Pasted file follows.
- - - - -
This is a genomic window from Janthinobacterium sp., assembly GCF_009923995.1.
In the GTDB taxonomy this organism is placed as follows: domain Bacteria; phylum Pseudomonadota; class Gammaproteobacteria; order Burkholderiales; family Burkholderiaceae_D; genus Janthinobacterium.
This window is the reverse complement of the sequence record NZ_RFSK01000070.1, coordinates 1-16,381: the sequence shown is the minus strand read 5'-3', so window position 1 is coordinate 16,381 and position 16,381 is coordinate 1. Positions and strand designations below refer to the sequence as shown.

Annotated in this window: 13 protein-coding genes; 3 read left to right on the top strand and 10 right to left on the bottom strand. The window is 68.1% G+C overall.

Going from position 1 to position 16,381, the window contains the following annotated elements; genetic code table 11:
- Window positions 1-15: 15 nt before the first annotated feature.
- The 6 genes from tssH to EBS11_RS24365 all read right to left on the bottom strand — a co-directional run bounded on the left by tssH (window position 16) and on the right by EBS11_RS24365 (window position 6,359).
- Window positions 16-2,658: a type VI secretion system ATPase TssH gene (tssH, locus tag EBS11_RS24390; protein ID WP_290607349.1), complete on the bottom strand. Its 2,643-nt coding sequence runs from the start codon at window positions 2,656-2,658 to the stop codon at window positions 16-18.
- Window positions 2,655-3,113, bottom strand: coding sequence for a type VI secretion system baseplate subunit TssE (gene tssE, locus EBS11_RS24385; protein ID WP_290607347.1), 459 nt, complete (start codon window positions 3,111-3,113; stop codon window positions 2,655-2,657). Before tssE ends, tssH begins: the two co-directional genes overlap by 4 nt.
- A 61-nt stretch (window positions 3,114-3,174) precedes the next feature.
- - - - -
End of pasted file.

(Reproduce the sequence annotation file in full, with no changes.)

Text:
This is a genomic window from Janthinobacterium sp., assembly GCF_009923995.1.
In the GTDB taxonomy this organism is placed as follows: domain Bacteria; phylum Pseudomonadota; class Gammaproteobacteria; order Burkholderiales; family Burkholderiaceae_D; genus Janthinobacterium.
This window is the reverse complement of the sequence record NZ_RFSK01000070.1, coordinates 1-16,381: the sequence shown is the minus strand read 5'-3', so window position 1 is coordinate 16,381 and position 16,381 is coordinate 1. Positions and strand designations below refer to the sequence as shown.

Annotated in this window: 13 protein-coding genes; 3 read left to right on the top strand and 10 right to left on the bottom strand. The window is 68.1% G+C overall.

Going from position 1 to position 16,381, the window contains the following annotated elements; genetic code table 11:
- Window positions 1-15: 15 nt before the first annotated feature.
- The 6 genes from tssH to EBS11_RS24365 all read right to left on the bottom strand — a co-directional run bounded on the left by tssH (window position 16) and on the right by EBS11_RS24365 (window position 6,359).
- Window positions 16-2,658: a type VI secretion system ATPase TssH gene (tssH, locus tag EBS11_RS24390; protein ID WP_290607349.1), complete on the bottom strand. Its 2,643-nt coding sequence runs from the start codon at window positions 2,656-2,658 to the stop codon at window positions 16-18.
- Window positions 2,655-3,113, bottom strand: coding sequence for a type VI secretion system baseplate subunit TssE (gene tssE, locus EBS11_RS24385; protein ID WP_290607347.1), 459 nt, complete (start codon window positions 3,111-3,113; stop codon window positions 2,655-2,657). Before tssE ends, tssH begins: the two co-directional genes overlap by 4 nt.
- A 61-nt stretch (window positions 3,114-3,174) precedes the next feature.